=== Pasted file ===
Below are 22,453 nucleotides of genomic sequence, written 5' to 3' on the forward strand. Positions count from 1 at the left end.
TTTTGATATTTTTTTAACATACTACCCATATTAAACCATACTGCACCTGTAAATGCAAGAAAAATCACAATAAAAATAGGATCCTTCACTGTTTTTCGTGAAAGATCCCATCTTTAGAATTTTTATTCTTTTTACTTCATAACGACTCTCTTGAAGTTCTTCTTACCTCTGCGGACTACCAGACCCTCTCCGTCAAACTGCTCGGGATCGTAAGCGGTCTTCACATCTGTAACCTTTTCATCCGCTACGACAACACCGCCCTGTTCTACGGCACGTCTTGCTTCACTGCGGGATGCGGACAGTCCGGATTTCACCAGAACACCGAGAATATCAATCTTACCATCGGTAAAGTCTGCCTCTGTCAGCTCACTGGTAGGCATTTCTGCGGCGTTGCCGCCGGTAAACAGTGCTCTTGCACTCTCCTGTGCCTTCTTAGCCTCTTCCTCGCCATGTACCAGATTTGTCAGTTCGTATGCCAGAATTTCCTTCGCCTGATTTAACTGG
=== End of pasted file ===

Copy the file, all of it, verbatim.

Below are 22,453 nucleotides of genomic sequence, written 5' to 3' on the forward strand. Positions count from 1 at the left end.
TTTTGATATTTTTTTAACATACTACCCATATTAAACCATACTGCACCTGTAAATGCAAGAAAAATCACAATAAAAATAGGATCCTTCACTGTTTTTCGTGAAAGATCCCATCTTTAGAATTTTTATTCTTTTTACTTCATAACGACTCTCTTGAAGTTCTTCTTACCTCTGCGGACTACCAGACCCTCTCCGTCAAACTGCTCGGGATCGTAAGCGGTCTTCACATCTGTAACCTTTTCATCCGCTACGACAACACCGCCCTGTTCTACGGCACGTCTTGCTTCACTGCGGGATGCGGACAGTCCGGATTTCACCAGAACACCGAGAATATCAATCTTACCATCGGTAAAGTCTGCCTCTGTCAGCTCACTGGTAGGCATTTCTGCGGCGTTGCCGCCGGTAAACAGTGCTCTTGCACTCTCCTGTGCCTTCTTAGCCTCTTCCTCGCCATGTACCAGATTTGTCAGTTCGTATGCCAGAATTTCCTTCGCCTGATTTAACTGG